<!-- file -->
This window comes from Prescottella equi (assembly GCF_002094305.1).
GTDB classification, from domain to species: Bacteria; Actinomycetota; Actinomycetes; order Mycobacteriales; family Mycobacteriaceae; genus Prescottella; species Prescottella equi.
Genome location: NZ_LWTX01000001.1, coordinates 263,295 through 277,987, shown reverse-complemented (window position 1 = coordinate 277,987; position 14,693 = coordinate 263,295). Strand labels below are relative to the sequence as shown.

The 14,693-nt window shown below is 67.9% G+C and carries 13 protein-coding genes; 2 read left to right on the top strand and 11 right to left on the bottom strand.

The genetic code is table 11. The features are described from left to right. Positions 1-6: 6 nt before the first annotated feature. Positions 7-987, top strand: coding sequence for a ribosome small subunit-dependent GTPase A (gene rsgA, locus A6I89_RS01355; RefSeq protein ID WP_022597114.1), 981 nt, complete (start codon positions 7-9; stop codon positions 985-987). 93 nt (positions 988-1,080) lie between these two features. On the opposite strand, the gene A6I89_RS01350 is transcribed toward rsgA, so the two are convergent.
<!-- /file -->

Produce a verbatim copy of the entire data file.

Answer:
This window comes from Prescottella equi (assembly GCF_002094305.1).
GTDB classification, from domain to species: Bacteria; Actinomycetota; Actinomycetes; order Mycobacteriales; family Mycobacteriaceae; genus Prescottella; species Prescottella equi.
Genome location: NZ_LWTX01000001.1, coordinates 263,295 through 277,987, shown reverse-complemented (window position 1 = coordinate 277,987; position 14,693 = coordinate 263,295). Strand labels below are relative to the sequence as shown.

The 14,693-nt window shown below is 67.9% G+C and carries 13 protein-coding genes; 2 read left to right on the top strand and 11 right to left on the bottom strand.

The genetic code is table 11. The features are described from left to right. Positions 1-6: 6 nt before the first annotated feature. Positions 7-987, top strand: coding sequence for a ribosome small subunit-dependent GTPase A (gene rsgA, locus A6I89_RS01355; RefSeq protein ID WP_022597114.1), 981 nt, complete (start codon positions 7-9; stop codon positions 985-987). 93 nt (positions 988-1,080) lie between these two features. On the opposite strand, the gene A6I89_RS01350 is transcribed toward rsgA, so the two are convergent.